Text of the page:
In April of this year (2011) the government introduced one of its “flagship” immigration policies – a cap on skilled labour immigration from outside the EU. The cap was the subject of heated debate but – surprisingly to many – has, so far, been substantially undersubscribed.
In the first five months of the cap, which releases a limited number of “Certificates of Sponsorship” (CoS) to employers of non-EU workers on a monthly basis, a total of 10,200 CoS (to the end of August 2011) were made available, but only 4,323 – fewer than half – were taken up by employers. Figure 1 shows the monthly new CoS allocations and take-up.
The government has asked the independent Migration Advisory Committee (MAC) to advise on the level of the cap for the year April 2012-2013. Given the lower than expected take-up of this year’s cap, should next year’s limit be even lower? To address this question it is important to find out the reasons for why the cap is currently undersubscribed.
At first look it seems odd that there should be so little take-up. Is it because employers are confused about the new system? Have employers resigned themselves to being unable to recruit non-EU migrants because they expected the cap to be oversubscribed?
It is possible that these may be factors, but it would be surprising if they were the key reasons, especially considering the widespread media coverage in recent months about the low levels of take-up.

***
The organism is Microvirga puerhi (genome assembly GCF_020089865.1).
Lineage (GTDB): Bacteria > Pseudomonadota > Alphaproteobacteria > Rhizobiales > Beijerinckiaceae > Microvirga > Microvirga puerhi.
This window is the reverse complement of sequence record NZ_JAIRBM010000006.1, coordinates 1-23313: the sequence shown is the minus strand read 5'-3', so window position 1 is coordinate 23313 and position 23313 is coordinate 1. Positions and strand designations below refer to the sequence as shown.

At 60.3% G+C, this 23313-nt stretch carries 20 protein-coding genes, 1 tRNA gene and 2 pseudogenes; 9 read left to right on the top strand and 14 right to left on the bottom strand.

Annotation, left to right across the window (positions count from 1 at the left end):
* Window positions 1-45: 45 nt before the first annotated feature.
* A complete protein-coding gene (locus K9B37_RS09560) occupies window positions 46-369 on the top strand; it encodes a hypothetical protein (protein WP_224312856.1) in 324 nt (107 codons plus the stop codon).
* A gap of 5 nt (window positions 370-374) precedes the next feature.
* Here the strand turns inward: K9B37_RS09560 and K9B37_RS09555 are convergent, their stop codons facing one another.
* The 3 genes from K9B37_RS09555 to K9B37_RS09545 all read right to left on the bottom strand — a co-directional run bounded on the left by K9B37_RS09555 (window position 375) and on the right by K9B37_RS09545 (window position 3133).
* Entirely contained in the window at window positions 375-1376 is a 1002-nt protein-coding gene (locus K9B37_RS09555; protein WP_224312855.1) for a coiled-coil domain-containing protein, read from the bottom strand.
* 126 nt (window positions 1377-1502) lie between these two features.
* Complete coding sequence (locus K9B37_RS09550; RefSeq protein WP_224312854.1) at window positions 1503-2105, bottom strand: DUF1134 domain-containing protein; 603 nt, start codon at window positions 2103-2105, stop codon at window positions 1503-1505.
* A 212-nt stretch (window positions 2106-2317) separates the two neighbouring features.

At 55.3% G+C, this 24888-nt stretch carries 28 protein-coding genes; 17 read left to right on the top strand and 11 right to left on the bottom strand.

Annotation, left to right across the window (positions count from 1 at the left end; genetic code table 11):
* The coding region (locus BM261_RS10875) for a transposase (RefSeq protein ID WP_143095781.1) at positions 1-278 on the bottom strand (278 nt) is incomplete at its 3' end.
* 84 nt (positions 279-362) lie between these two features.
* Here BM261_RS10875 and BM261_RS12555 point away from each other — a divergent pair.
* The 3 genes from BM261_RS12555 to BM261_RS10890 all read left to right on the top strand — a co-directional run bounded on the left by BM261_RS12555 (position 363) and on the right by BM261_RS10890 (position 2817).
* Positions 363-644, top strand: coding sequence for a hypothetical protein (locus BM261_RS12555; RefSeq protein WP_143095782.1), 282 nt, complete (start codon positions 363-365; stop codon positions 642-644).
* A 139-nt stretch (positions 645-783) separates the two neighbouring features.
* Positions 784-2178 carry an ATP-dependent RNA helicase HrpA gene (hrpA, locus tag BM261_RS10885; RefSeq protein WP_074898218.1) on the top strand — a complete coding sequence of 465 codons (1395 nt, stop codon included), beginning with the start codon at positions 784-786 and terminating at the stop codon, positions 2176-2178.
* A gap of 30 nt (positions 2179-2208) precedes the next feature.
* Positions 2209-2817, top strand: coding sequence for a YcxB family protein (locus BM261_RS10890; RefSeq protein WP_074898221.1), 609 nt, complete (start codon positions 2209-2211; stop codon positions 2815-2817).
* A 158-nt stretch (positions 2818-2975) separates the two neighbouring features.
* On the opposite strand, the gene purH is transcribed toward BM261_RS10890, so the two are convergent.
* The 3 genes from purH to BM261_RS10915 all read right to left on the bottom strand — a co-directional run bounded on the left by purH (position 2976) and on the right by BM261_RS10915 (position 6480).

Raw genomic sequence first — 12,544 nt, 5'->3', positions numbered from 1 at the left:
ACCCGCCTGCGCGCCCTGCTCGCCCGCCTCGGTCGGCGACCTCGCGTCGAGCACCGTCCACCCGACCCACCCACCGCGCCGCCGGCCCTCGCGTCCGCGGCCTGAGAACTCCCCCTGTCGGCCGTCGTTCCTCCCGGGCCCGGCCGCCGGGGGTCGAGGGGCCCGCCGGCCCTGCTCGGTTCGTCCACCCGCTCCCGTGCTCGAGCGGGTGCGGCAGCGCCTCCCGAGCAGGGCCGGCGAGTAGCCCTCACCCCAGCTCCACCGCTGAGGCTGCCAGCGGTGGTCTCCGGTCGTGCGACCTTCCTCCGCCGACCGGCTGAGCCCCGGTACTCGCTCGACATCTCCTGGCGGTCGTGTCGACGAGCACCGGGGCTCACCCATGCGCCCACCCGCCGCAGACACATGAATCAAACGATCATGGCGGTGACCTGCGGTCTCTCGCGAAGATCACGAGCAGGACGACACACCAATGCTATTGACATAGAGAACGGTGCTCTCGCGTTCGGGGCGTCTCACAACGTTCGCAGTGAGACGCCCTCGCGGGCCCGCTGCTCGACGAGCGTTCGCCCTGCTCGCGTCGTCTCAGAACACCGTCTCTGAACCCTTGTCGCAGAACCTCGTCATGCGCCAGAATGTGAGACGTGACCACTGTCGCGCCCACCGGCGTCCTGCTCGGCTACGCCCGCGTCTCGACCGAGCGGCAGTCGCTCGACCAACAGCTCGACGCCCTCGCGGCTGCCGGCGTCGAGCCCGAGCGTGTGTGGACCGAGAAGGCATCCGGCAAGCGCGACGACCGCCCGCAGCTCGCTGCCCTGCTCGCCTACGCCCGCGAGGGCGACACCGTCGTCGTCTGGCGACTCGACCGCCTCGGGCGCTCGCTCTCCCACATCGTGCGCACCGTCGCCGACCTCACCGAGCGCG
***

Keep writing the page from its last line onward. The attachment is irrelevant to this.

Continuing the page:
To understand what is really happening we need to take a brief look at how the cap works and what else might be affecting employers of migrants who would be covered by it:
The cap was introduced in April 2011 to help the government achieve a target of reducing net-migration from the current level of 239,000 to less than 100,000 by the end of parliament (2015). The government asked the MAC in 2010 to advise on the level of the first cap (April 2011-12). The MAC recommended in a report in November 2010 that the cap for Tier 1 and Tier 2 of the Points-Based System be set at between 37,400 and 43,700 – down from around 50,000 visas issues in 2009. The MAC recommended that intra-company transfers be included in the cap.
As a concession to business, the government decided not to include intra-company transfers (ICTs) – where staff employed by a company in one country are moved to their operations in the UK – which accounted for around 22,000 visas in 2009.
Working on the assumption that the number of ICTs would remain the same, the government capped skilled labour immigration from outside the EU (Tiers 1 and 2) to 21,700 to arrive at the 43,700 “limit” (the upper bound of the range recommended by the MAC).
Tier 1 allows non-EU migrants with “exceptional talent” to come to the UK without a job offer. The cap limits this group to 1,000 migrants per year. This means that, from April 2011-12, the annual cap for Tier 2 makes available 20,700 “Certificates of Sponsorship” to employers of migrants who have a job offer to work in designated “shortage occupations” or those who have passed the Resident Labour Market Test (RLMT), which requires employers to prove that they can’t fill the vacancies with British or other EU workers.
So what factors are likely to have affected Tier 2 employers’ applications to bring workers to the UK from outside the EU since the cap was introduced in April 2011? And what are the potential explanations for why the cap has been so heavily undersubscribed?